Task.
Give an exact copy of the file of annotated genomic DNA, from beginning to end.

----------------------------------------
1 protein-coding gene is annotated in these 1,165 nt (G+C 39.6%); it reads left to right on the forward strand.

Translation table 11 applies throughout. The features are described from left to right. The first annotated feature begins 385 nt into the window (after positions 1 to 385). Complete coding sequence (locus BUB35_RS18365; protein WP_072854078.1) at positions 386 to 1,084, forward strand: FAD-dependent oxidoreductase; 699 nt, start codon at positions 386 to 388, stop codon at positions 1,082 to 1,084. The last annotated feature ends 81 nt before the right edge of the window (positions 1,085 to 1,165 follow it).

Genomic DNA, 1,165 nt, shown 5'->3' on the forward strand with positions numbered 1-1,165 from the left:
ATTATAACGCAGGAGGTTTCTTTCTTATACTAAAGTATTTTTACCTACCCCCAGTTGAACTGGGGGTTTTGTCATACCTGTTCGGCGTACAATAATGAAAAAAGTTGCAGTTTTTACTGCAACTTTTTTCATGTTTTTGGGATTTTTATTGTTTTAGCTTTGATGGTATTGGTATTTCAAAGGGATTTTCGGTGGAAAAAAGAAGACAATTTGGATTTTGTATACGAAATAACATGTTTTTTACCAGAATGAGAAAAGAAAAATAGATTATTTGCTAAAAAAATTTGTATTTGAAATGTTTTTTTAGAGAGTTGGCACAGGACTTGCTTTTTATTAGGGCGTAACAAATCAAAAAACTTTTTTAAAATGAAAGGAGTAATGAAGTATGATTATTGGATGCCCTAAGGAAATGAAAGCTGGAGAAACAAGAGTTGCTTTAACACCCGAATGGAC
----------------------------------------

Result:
1 protein-coding gene is annotated in these 1,165 nt (G+C 39.6%); it reads left to right on the forward strand.

Translation table 11 applies throughout. The features are described from left to right. The first annotated feature begins 385 nt into the window (after positions 1 to 385). Complete coding sequence (locus BUB35_RS18365; protein WP_072854078.1) at positions 386 to 1,084, forward strand: FAD-dependent oxidoreductase; 699 nt, start codon at positions 386 to 388, stop codon at positions 1,082 to 1,084. The last annotated feature ends 81 nt before the right edge of the window (positions 1,085 to 1,165 follow it).

Genomic DNA, 1,165 nt, shown 5'->3' on the forward strand with positions numbered 1-1,165 from the left:
ATTATAACGCAGGAGGTTTCTTTCTTATACTAAAGTATTTTTACCTACCCCCAGTTGAACTGGGGGTTTTGTCATACCTGTTCGGCGTACAATAATGAAAAAAGTTGCAGTTTTTACTGCAACTTTTTTCATGTTTTTGGGATTTTTATTGTTTTAGCTTTGATGGTATTGGTATTTCAAAGGGATTTTCGGTGGAAAAAAGAAGACAATTTGGATTTTGTATACGAAATAACATGTTTTTTACCAGAATGAGAAAAGAAAAATAGATTATTTGCTAAAAAAATTTGTATTTGAAATGTTTTTTTAGAGAGTTGGCACAGGACTTGCTTTTTATTAGGGCGTAACAAATCAAAAAACTTTTTTAAAATGAAAGGAGTAATGAAGTATGATTATTGGATGCCCTAAGGAAATGAAAGCTGGAGAAACAAGAGTTGCTTTAACACCCGAATGGAC